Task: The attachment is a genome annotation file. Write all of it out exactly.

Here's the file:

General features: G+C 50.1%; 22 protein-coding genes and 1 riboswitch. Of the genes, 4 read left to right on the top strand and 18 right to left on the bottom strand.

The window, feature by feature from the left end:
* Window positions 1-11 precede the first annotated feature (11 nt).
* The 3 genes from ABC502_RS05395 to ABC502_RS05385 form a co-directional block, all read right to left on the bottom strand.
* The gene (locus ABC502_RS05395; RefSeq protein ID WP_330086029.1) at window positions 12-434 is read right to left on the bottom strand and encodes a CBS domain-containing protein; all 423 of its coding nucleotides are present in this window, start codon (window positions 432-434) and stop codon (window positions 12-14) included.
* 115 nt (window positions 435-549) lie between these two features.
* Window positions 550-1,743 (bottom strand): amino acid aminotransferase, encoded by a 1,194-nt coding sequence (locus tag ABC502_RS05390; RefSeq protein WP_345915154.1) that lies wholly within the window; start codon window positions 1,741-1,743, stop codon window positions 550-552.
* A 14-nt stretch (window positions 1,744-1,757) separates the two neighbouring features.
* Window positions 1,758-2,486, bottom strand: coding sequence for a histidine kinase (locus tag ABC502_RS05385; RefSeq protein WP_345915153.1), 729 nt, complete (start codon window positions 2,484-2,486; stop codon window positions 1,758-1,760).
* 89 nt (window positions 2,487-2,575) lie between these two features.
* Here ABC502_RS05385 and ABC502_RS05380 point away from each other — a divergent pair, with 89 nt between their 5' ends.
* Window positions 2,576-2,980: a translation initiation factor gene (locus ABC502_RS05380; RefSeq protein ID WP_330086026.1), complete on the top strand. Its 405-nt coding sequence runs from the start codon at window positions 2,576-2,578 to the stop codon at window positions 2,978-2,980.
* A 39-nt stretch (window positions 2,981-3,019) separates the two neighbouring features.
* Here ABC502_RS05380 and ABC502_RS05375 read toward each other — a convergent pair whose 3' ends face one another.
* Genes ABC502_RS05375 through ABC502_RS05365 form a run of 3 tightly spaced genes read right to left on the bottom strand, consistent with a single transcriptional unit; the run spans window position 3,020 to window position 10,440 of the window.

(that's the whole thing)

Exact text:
General features: G+C 50.1%; 22 protein-coding genes and 1 riboswitch. Of the genes, 4 read left to right on the top strand and 18 right to left on the bottom strand.

The window, feature by feature from the left end:
* Window positions 1-11 precede the first annotated feature (11 nt).
* The 3 genes from ABC502_RS05395 to ABC502_RS05385 form a co-directional block, all read right to left on the bottom strand.
* The gene (locus ABC502_RS05395; RefSeq protein ID WP_330086029.1) at window positions 12-434 is read right to left on the bottom strand and encodes a CBS domain-containing protein; all 423 of its coding nucleotides are present in this window, start codon (window positions 432-434) and stop codon (window positions 12-14) included.
* 115 nt (window positions 435-549) lie between these two features.
* Window positions 550-1,743 (bottom strand): amino acid aminotransferase, encoded by a 1,194-nt coding sequence (locus tag ABC502_RS05390; RefSeq protein WP_345915154.1) that lies wholly within the window; start codon window positions 1,741-1,743, stop codon window positions 550-552.
* A 14-nt stretch (window positions 1,744-1,757) separates the two neighbouring features.
* Window positions 1,758-2,486, bottom strand: coding sequence for a histidine kinase (locus tag ABC502_RS05385; RefSeq protein WP_345915153.1), 729 nt, complete (start codon window positions 2,484-2,486; stop codon window positions 1,758-1,760).
* 89 nt (window positions 2,487-2,575) lie between these two features.
* Here ABC502_RS05385 and ABC502_RS05380 point away from each other — a divergent pair, with 89 nt between their 5' ends.
* Window positions 2,576-2,980: a translation initiation factor gene (locus ABC502_RS05380; RefSeq protein ID WP_330086026.1), complete on the top strand. Its 405-nt coding sequence runs from the start codon at window positions 2,576-2,578 to the stop codon at window positions 2,978-2,980.
* A 39-nt stretch (window positions 2,981-3,019) separates the two neighbouring features.
* Here ABC502_RS05380 and ABC502_RS05375 read toward each other — a convergent pair whose 3' ends face one another.
* Genes ABC502_RS05375 through ABC502_RS05365 form a run of 3 tightly spaced genes read right to left on the bottom strand, consistent with a single transcriptional unit; the run spans window position 3,020 to window position 10,440 of the window.